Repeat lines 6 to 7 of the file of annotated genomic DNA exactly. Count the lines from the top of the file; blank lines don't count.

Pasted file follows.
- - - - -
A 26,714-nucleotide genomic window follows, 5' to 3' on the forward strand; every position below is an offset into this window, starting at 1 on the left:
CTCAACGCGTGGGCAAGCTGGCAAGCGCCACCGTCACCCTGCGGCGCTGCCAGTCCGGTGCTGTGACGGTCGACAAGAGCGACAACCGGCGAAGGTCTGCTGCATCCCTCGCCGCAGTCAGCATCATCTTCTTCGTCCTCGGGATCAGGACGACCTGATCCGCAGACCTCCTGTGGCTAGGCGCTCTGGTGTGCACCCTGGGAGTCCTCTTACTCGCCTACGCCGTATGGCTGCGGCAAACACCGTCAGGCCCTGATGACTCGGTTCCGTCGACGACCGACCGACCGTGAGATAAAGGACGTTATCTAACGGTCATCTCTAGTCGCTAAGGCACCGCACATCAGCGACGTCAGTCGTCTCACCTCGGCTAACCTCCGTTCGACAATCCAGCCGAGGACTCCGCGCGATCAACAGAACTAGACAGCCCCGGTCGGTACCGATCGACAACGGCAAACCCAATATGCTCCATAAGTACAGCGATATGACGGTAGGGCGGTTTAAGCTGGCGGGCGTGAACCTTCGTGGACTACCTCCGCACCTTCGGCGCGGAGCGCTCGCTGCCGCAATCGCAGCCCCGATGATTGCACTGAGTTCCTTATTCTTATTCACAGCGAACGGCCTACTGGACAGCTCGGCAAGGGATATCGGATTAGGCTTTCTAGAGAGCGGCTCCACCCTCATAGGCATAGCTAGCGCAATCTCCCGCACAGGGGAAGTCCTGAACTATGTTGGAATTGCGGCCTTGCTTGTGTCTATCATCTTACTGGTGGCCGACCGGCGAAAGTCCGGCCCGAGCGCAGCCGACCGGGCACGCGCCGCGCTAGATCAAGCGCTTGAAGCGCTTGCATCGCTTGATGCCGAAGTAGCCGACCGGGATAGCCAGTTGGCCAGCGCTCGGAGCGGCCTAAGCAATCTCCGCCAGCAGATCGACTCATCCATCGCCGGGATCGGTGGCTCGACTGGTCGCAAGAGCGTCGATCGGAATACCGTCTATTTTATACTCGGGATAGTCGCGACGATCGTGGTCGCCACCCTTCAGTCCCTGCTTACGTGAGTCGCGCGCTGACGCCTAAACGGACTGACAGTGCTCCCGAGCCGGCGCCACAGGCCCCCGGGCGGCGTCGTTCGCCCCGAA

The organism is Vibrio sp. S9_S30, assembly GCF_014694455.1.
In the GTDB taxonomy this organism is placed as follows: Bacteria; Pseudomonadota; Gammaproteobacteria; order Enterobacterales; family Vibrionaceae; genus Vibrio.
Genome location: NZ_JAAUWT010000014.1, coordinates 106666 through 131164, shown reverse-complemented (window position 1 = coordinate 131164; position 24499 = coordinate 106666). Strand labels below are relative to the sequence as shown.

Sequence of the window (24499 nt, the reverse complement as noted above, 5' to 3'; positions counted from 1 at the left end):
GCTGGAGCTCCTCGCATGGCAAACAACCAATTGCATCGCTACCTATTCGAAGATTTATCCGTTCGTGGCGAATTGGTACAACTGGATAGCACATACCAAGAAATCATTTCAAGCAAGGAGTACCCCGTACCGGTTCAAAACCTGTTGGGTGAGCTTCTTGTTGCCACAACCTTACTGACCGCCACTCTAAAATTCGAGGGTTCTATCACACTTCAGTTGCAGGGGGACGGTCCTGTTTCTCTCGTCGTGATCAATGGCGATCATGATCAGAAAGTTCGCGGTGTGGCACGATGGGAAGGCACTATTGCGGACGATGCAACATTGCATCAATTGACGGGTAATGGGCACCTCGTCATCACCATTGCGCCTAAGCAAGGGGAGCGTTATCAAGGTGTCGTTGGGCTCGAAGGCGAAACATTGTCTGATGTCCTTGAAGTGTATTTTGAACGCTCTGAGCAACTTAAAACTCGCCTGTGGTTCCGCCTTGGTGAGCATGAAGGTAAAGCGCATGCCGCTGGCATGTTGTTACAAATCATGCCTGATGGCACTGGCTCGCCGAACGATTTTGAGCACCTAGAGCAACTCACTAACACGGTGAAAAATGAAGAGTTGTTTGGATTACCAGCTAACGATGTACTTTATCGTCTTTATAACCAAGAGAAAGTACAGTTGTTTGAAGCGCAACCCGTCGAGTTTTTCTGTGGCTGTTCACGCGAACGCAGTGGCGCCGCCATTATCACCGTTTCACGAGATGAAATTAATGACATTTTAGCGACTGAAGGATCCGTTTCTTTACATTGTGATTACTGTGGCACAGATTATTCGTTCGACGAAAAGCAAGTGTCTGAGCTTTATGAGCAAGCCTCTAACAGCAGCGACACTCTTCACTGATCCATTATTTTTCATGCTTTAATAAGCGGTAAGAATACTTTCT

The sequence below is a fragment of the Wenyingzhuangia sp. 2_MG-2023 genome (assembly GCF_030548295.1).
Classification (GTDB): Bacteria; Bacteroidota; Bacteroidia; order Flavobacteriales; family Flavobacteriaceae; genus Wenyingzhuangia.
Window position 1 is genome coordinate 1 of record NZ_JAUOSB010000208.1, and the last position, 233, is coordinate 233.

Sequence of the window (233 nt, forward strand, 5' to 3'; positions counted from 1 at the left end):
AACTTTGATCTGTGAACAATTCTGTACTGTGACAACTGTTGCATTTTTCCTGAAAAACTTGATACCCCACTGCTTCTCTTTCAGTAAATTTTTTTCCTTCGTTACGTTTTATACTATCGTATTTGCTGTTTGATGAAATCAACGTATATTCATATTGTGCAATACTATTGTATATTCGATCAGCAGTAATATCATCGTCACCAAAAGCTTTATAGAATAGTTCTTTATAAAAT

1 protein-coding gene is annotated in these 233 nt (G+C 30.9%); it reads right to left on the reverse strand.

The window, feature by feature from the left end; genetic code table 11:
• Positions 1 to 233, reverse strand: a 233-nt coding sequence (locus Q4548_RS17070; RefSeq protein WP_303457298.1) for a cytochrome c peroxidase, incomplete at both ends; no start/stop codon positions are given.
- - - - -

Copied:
Sequence of the window (24499 nt, the reverse complement as noted above, 5' to 3'; positions counted from 1 at the left end):
GCTGGAGCTCCTCGCATGGCAAACAACCAATTGCATCGCTACCTATTCGAAGATTTATCCGTTCGTGGCGAATTGGTACAACTGGATAGCACATACCAAGAAATCATTTCAAGCAAGGAGTACCCCGTACCGGTTCAAAACCTGTTGGGTGAGCTTCTTGTTGCCACAACCTTACTGACCGCCACTCTAAAATTCGAGGGTTCTATCACACTTCAGTTGCAGGGGGACGGTCCTGTTTCTCTCGTCGTGATCAATGGCGATCATGATCAGAAAGTTCGCGGTGTGGCACGATGGGAAGGCACTATTGCGGACGATGCAACATTGCATCAATTGACGGGTAATGGGCACCTCGTCATCACCATTGCGCCTAAGCAAGGGGAGCGTTATCAAGGTGTCGTTGGGCTCGAAGGCGAAACATTGTCTGATGTCCTTGAAGTGTATTTTGAACGCTCTGAGCAACTTAAAACTCGCCTGTGGTTCCGCCTTGGTGAGCATGAAGGTAAAGCGCATGCCGCTGGCATGTTGTTACAAATCATGCCTGATGGCACTGGCTCGCCGAACGATTTTGAGCACCTAGAGCAACTCACTAACACGGTGAAAAATGAAGAGTTGTTTGGATTACCAGCTAACGATGTACTTTATCGTCTTTATAACCAAGAGAAAGTACAGTTGTTTGAAGCGCAACCCGTCGAGTTTTTCTGTGGCTGTTCACGCGAACGCAGTGGCGCCGCCATTATCACCGTTTCACGAGATGAAATTAATGACATTTTAGCGACTGAAGGATCCGTTTCTTTACATTGTGATTACTGTGGCACAGATTATTCGTTCGACGAAAAGCAAGTGTCTGAGCTTTATGAGCAAGCCTCTAACAGCAGCGACACTCTTCACTGATCCATTATTTTTCATGCTTTAATAAGCGGTAAGAATACTTTCT